May Explain Bad Mood
YORK (Reuters Health) - People sometimes attribute their bad moods
to getting up on the wrong side of the bed. But one researcher
has come across a better explanation for unexplained grumpiness.
Mysterious bad moods, she has found, may arise when people fail
to meet goals they do not even know they have.
times when we are down but cannot explain why may result from
our failure to reach expectations that are ingrained in our psyche,
according to Tanya Chartrand, a researcher at Ohio State University
in Columbus. She has dubbed these down times ``mystery moods,''
and her recent study of college students reveals that sometimes
they are triggered by unachieved ``nonconscious'' goals.
unconscious goals take shape after people frequently and consistently
set particular achievements for themselves in certain situations,
Chartrand explained in an interview. For example, if a person
sets a goal of making friends whenever he attends a party, then
that goal will eventually become subconsciously linked to party
situations. So even years later, when he no longer consciously
sets the goal of winning friends, he may still be affected by
an unconscious pressure to do so.
Chartrand said, means that he also will not realize it when he
fails to reach this goal.
where the mystery mood comes in,'' she said. ``You feel kind of
crummy, but can't articulate why.''
a study presented recently in Toronto, Canada, at a meeting of
the American Psychological Society, Chartrand looked at subconscious
goals and mood among 109 college students. The students completed
tasks in which they unscrambled words to form a sentence.
of the students worked on sentences that included goal-oriented
words like ``achieve'' and ``succeed.'' Previous research, Chartrand
noted, has shown that such words can subconsciously enhance a
person's will to succeed. The other students unscrambled sentences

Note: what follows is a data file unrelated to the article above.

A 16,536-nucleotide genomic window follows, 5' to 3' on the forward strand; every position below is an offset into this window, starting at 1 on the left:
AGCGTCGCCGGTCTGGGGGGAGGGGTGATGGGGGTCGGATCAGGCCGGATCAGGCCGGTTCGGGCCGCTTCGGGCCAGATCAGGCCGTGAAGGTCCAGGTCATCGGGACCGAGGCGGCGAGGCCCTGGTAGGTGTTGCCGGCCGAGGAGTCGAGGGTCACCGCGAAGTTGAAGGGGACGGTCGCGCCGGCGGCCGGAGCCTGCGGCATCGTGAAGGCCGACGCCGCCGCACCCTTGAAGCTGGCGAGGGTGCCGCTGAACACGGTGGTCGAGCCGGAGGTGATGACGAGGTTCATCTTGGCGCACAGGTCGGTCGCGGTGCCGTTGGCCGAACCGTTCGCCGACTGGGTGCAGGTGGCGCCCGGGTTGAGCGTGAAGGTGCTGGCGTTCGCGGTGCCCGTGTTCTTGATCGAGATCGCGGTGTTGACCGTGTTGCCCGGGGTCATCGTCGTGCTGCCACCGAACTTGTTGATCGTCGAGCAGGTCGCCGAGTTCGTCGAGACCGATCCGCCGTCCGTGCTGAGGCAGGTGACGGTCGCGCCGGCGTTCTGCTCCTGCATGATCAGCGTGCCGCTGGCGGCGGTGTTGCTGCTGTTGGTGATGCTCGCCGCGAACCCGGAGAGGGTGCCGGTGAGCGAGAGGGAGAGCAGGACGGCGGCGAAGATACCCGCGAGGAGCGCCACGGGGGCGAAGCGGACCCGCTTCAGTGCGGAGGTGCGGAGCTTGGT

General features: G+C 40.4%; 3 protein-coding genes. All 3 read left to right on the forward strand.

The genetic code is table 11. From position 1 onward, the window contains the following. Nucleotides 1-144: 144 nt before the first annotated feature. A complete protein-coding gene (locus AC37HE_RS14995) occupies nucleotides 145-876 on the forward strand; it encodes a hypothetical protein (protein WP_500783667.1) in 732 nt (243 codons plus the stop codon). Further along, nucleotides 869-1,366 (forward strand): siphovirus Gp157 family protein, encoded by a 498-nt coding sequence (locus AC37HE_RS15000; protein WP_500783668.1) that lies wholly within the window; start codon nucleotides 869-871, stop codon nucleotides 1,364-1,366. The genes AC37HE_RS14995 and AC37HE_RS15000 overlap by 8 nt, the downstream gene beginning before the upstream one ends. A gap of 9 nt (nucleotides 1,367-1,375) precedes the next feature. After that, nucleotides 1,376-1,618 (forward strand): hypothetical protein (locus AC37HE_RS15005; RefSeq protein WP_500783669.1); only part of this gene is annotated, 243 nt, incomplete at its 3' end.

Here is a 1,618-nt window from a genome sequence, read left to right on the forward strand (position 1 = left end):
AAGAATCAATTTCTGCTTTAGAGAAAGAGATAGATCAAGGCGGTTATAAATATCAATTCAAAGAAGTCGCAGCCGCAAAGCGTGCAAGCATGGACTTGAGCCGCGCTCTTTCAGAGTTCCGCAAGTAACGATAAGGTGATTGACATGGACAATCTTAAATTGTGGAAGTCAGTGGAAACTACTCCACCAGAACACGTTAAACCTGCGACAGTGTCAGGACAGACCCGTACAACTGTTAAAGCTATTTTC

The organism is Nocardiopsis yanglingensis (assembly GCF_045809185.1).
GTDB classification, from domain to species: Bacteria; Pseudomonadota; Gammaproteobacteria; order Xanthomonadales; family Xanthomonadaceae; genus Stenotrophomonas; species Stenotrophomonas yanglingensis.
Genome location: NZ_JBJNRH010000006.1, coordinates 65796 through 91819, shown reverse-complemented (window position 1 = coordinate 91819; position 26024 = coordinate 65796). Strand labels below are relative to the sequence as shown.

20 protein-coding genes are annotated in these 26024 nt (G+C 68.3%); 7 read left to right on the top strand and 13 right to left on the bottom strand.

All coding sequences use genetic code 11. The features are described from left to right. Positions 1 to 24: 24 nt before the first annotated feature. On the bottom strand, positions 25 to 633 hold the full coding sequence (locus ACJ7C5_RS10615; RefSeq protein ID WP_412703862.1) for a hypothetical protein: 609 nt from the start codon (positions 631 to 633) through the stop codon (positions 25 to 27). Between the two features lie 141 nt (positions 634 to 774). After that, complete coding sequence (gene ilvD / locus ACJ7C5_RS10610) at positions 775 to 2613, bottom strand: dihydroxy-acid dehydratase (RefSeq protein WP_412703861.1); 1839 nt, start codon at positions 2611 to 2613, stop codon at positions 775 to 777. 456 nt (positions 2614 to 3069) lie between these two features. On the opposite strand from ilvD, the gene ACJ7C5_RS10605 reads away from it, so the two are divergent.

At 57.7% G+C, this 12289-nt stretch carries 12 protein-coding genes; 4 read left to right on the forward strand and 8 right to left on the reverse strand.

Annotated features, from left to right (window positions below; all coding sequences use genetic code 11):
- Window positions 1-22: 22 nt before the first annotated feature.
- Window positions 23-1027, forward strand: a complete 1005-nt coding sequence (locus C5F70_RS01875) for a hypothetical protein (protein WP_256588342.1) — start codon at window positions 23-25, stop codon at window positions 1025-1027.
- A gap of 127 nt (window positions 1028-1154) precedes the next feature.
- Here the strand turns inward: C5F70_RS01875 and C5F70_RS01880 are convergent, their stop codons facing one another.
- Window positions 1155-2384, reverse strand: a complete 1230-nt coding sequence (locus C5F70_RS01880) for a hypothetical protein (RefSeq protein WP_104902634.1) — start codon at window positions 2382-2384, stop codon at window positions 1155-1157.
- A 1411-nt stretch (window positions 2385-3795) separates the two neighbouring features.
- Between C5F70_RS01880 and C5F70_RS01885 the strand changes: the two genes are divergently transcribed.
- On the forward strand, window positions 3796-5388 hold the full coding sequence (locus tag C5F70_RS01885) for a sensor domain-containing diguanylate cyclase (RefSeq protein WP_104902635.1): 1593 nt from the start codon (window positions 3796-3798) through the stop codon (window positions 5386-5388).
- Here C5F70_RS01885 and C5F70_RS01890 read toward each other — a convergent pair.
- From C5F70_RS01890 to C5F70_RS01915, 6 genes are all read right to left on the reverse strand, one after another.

containing neutral words.
the students completed a timed anagram test in which they had
to rearrange the letters of words to create new words. Some were
given an easy test, while others labored over a difficult one.
All students then completed a questionnaire that evaluated their
found significant mood differences only among the students who
had been subconsciously ``primed'' to succeed with the sentence
task. That is, those given the easy anagrams were in better moods
than those given the difficult test. There were no significant
mood differences among students who were not primed to succeed.
real life, such unconscious goals may be behind mysterious bad
moods--a phenomenon that could signal a problem, according to
goals become automatic and may no longer be appropriate,'' she
explained. For instance, if being around a childhood rival still
puts a damper on a person's mood as an adult, it is probably time
to recognize and move past the problem.
Chartrand said, frequent unexplained moodiness may lead to depression
or anxiety, or shape negative views of the world and stereotypes
of other people.
people who frequently find themselves in bad moods may be able
to discover the source by thinking about recent events and how
they could have affected their feelings.
some cases,'' Chartrand said, ``introspection is enough.'' Others,
she noted, may need the help of a therapist.
stressed that unexplained bad moods should not be confused with
clinical depression, which is marked by more severe and persistent
low feelings, as well as symptoms such as weight changes and sleep
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